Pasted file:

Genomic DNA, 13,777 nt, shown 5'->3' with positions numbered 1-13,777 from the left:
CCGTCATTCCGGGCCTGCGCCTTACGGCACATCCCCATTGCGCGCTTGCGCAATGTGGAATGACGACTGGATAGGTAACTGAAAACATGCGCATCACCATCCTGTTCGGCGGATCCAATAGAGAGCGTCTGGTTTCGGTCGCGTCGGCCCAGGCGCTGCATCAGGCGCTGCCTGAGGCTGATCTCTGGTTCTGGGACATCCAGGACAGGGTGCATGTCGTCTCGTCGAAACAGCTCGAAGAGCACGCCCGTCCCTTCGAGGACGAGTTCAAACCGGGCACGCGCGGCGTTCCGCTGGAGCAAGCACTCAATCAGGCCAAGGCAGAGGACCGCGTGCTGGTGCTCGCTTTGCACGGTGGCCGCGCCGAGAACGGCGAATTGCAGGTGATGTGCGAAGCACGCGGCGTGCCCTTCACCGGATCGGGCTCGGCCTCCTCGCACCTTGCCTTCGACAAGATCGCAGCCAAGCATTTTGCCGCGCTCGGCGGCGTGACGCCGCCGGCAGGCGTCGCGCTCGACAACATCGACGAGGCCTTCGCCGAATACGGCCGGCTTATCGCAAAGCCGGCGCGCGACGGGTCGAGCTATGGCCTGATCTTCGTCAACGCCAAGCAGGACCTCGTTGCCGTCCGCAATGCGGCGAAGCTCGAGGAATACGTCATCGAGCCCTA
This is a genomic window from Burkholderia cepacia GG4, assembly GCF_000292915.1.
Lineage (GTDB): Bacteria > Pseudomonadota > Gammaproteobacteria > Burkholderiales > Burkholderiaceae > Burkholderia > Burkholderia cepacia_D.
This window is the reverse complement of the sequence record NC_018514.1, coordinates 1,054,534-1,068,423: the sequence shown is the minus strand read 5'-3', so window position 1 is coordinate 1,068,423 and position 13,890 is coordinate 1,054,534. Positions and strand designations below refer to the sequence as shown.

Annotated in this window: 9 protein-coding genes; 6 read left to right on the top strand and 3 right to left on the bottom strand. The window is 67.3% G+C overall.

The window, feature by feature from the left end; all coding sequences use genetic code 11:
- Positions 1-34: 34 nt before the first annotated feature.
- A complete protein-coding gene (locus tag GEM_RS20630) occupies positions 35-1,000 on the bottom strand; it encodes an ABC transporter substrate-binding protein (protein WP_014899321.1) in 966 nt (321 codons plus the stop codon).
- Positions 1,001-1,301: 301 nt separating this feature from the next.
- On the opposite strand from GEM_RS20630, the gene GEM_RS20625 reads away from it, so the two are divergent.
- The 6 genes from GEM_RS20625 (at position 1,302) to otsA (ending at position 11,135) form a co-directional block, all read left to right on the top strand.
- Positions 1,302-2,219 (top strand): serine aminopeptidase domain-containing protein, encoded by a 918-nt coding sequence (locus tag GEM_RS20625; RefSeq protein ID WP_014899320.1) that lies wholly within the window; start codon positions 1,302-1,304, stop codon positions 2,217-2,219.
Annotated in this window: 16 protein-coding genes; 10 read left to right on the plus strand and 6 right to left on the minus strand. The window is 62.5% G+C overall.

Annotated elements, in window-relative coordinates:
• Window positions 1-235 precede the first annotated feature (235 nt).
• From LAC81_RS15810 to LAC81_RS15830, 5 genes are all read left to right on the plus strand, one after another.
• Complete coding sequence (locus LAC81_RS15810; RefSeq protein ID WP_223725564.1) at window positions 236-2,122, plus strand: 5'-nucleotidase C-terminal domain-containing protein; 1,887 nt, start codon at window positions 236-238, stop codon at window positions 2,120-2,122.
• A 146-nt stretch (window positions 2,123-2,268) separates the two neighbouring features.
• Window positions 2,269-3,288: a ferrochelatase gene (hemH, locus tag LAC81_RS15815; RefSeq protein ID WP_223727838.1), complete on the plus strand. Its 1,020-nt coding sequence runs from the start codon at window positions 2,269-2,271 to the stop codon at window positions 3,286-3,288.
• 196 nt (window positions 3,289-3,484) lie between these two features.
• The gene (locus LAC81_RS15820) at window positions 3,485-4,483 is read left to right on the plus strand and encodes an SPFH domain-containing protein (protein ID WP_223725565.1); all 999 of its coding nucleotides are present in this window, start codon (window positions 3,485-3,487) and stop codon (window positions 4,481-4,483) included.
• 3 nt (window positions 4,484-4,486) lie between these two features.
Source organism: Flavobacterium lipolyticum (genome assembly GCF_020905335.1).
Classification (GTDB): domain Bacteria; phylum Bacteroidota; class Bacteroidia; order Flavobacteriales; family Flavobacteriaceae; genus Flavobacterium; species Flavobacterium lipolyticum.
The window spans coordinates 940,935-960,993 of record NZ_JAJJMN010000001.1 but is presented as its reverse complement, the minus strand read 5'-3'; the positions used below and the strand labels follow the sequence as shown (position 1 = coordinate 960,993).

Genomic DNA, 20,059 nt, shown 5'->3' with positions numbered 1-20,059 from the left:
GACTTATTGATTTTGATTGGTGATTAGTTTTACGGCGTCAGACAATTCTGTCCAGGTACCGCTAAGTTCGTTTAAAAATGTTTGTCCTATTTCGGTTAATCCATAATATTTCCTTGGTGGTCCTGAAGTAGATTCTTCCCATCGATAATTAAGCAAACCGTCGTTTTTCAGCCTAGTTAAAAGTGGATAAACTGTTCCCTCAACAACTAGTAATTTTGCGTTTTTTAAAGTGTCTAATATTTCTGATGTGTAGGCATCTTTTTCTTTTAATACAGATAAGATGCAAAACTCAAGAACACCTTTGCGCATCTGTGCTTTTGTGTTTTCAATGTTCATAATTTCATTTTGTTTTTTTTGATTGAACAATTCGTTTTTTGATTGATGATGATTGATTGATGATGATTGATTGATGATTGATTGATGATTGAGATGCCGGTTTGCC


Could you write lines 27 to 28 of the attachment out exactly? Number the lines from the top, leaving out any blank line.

Genomic DNA, 20,059 nt, shown 5'->3' with positions numbered 1-20,059 from the left:
GACTTATTGATTTTGATTGGTGATTAGTTTTACGGCGTCAGACAATTCTGTCCAGGTACCGCTAAGTTCGTTTAAAAATGTTTGTCCTATTTCGGTTAATCCATAATATTTCCTTGGTGGTCCTGAAGTAGATTCTTCCCATCGATAATTAAGCAAACCGTCGTTTTTCAGCCTAGTTAAAAGTGGATAAACTGTTCCCTCAACAACTAGTAATTTTGCGTTTTTTAAAGTGTCTAATATTTCTGATGTGTAGGCATCTTTTTCTTTTAATACAGATAAGATGCAAAACTCAAGAACACCTTTGCGCATCTGTGCTTTTGTGTTTTCAATGTTCATAATTTCATTTTGTTTTTTTTGATTGAACAATTCGTTTTTTGATTGATGATGATTGATTGATGATGATTGATTGATGATTGATTGATGATTGAGATGCCGGTTTGCC